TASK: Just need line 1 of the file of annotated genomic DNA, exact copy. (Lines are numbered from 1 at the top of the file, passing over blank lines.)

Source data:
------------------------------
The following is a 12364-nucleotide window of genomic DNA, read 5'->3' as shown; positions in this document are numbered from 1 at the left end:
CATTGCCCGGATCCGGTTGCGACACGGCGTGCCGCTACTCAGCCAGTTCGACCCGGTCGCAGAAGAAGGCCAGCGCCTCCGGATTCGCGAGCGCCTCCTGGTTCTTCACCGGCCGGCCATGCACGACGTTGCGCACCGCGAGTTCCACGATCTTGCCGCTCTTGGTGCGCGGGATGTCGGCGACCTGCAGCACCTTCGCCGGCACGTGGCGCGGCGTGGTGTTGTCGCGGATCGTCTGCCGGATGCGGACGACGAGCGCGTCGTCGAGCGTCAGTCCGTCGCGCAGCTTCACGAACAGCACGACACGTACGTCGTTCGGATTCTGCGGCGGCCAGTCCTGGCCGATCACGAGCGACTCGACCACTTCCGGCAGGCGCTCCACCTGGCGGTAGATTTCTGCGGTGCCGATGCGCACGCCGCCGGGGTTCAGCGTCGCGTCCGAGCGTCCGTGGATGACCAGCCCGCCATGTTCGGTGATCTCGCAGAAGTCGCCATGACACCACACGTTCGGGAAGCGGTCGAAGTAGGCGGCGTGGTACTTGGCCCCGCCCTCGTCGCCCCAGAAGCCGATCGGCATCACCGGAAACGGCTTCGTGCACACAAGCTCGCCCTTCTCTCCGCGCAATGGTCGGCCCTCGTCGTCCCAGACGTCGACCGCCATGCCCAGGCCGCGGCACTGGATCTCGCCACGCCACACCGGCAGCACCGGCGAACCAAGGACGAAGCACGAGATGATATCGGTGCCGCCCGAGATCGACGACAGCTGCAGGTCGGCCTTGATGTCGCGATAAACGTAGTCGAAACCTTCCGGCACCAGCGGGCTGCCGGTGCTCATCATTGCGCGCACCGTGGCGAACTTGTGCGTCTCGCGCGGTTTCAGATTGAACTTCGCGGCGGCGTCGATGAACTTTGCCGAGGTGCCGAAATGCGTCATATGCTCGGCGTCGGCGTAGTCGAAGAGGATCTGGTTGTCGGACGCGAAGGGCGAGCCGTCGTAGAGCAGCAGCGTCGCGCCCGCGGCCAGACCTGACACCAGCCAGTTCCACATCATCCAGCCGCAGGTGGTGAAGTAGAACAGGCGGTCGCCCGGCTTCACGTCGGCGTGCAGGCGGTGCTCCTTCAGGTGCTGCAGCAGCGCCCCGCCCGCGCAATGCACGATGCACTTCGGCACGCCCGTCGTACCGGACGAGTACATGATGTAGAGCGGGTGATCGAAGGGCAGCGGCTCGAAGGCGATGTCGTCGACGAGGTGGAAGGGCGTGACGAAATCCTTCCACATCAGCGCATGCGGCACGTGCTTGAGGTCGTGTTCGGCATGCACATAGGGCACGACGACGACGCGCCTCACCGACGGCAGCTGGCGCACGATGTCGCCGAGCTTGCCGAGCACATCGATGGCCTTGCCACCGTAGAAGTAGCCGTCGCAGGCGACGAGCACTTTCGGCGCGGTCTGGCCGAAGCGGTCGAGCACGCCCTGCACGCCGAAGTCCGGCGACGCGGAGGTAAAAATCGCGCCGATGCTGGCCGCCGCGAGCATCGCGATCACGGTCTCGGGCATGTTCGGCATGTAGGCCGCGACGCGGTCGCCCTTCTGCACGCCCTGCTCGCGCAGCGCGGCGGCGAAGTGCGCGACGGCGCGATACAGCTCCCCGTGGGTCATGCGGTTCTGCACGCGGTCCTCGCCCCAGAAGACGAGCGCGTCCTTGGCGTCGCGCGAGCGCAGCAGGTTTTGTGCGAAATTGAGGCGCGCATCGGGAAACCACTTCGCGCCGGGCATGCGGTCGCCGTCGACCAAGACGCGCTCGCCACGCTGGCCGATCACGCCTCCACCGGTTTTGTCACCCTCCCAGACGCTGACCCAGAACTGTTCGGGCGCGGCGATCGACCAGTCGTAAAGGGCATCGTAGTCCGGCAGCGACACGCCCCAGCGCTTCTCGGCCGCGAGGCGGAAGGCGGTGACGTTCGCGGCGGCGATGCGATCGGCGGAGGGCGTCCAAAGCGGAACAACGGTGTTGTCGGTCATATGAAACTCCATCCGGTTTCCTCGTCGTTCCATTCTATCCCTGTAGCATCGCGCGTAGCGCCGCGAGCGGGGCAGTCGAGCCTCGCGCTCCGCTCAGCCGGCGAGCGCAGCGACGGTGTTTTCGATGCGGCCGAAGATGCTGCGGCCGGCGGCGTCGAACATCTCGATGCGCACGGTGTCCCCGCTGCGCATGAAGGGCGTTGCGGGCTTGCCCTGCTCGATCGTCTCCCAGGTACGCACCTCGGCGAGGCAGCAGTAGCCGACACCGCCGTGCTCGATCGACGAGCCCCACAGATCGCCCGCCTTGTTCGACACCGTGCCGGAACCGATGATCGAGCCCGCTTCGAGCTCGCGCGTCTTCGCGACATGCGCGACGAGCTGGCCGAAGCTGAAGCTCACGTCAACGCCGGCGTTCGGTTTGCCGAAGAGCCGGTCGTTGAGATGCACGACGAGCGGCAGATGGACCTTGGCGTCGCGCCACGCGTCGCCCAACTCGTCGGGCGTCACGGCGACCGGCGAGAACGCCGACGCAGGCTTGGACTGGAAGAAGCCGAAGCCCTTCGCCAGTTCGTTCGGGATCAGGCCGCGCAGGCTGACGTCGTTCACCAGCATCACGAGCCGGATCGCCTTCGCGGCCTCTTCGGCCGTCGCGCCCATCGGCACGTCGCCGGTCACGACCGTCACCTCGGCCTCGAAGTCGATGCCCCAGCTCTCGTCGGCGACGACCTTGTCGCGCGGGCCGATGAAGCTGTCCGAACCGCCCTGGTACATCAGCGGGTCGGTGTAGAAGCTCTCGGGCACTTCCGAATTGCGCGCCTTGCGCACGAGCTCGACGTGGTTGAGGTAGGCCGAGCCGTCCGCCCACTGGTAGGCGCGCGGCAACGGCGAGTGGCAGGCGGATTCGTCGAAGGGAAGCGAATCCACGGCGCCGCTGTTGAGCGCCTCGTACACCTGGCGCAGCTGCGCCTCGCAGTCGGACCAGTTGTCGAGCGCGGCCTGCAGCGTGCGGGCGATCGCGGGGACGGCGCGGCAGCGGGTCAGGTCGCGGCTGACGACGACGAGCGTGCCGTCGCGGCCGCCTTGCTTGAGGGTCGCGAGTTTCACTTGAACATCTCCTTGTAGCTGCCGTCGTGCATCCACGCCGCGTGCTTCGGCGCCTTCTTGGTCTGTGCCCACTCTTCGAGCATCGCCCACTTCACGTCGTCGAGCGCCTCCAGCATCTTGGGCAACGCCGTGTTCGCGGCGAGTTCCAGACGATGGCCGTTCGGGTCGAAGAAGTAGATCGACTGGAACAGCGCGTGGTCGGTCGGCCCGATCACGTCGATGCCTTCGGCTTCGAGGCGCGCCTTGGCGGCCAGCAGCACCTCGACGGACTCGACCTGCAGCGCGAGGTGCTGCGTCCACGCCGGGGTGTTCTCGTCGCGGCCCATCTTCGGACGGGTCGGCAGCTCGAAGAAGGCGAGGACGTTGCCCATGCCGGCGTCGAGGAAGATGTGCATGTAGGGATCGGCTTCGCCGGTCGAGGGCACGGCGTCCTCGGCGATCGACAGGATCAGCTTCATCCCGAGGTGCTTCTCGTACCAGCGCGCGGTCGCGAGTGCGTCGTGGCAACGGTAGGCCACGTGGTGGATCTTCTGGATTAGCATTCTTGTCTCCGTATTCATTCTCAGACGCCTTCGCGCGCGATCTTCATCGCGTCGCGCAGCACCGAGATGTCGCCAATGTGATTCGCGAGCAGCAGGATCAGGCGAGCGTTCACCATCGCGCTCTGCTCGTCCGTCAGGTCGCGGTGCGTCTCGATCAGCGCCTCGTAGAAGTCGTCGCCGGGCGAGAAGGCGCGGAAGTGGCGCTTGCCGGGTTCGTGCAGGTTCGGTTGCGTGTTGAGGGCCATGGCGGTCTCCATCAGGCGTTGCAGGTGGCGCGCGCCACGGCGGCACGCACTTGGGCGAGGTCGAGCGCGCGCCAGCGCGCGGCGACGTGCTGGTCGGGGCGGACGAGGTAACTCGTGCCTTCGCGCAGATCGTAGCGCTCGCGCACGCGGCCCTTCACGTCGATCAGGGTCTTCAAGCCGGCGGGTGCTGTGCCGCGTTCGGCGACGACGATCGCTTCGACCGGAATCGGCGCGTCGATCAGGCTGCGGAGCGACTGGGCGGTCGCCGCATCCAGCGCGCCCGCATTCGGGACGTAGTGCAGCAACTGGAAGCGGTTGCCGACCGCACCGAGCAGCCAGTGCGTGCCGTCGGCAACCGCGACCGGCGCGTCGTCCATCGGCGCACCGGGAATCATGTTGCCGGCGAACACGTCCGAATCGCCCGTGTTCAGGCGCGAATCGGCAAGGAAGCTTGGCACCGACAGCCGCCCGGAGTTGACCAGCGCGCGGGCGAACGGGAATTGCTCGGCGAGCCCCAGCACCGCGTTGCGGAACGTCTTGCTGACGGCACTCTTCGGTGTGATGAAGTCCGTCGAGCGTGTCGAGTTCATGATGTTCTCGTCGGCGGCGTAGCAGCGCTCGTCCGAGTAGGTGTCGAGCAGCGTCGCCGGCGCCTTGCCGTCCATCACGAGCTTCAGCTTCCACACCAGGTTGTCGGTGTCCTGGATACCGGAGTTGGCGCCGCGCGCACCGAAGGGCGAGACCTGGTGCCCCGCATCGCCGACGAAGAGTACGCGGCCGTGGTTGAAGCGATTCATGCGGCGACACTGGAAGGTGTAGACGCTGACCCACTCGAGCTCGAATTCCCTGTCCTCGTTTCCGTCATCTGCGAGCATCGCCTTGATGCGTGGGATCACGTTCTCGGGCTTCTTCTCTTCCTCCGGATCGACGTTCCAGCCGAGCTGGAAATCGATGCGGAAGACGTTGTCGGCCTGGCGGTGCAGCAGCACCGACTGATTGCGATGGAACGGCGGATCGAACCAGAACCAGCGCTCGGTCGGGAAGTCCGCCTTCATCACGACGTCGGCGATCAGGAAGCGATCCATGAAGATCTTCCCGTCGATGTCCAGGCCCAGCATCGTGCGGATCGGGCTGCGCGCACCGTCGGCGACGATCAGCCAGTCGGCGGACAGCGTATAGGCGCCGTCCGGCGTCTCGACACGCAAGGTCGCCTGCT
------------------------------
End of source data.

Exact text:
The following is a 12364-nucleotide window of genomic DNA, read 5'->3' as shown; positions in this document are numbered from 1 at the left end: